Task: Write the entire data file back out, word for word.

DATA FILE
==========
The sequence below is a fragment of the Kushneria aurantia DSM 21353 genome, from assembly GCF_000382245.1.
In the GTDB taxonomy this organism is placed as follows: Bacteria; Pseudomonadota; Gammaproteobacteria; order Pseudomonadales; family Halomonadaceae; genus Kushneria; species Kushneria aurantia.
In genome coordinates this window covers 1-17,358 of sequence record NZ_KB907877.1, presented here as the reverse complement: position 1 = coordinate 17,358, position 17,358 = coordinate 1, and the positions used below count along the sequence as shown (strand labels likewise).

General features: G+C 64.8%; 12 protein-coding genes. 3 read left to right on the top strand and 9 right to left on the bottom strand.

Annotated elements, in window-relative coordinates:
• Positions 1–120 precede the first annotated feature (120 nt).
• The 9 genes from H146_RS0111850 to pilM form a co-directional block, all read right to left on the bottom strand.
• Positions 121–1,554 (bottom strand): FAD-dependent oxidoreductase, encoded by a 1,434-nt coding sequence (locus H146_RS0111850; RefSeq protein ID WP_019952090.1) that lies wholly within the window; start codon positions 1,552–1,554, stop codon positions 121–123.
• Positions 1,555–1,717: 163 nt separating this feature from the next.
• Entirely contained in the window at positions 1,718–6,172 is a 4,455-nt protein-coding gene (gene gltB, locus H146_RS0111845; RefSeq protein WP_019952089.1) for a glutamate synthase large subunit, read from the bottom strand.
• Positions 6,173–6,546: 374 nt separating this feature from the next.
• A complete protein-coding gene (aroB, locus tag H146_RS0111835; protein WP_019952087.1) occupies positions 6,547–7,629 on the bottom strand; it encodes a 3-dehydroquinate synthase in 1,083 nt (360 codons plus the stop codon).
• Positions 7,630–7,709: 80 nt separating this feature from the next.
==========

The sequence below is a fragment of the Kushneria aurantia DSM 21353 genome, from assembly GCF_000382245.1.
In the GTDB taxonomy this organism is placed as follows: Bacteria; Pseudomonadota; Gammaproteobacteria; order Pseudomonadales; family Halomonadaceae; genus Kushneria; species Kushneria aurantia.
In genome coordinates this window covers 1-17,358 of sequence record NZ_KB907877.1, presented here as the reverse complement: position 1 = coordinate 17,358, position 17,358 = coordinate 1, and the positions used below count along the sequence as shown (strand labels likewise).

General features: G+C 64.8%; 12 protein-coding genes. 3 read left to right on the top strand and 9 right to left on the bottom strand.

Annotated elements, in window-relative coordinates:
• Positions 1–120 precede the first annotated feature (120 nt).
• The 9 genes from H146_RS0111850 to pilM form a co-directional block, all read right to left on the bottom strand.
• Positions 121–1,554 (bottom strand): FAD-dependent oxidoreductase, encoded by a 1,434-nt coding sequence (locus H146_RS0111850; RefSeq protein ID WP_019952090.1) that lies wholly within the window; start codon positions 1,552–1,554, stop codon positions 121–123.
• Positions 1,555–1,717: 163 nt separating this feature from the next.
• Entirely contained in the window at positions 1,718–6,172 is a 4,455-nt protein-coding gene (gene gltB, locus H146_RS0111845; RefSeq protein WP_019952089.1) for a glutamate synthase large subunit, read from the bottom strand.
• Positions 6,173–6,546: 374 nt separating this feature from the next.
• A complete protein-coding gene (aroB, locus tag H146_RS0111835; protein WP_019952087.1) occupies positions 6,547–7,629 on the bottom strand; it encodes a 3-dehydroquinate synthase in 1,083 nt (360 codons plus the stop codon).
• Positions 7,630–7,709: 80 nt separating this feature from the next.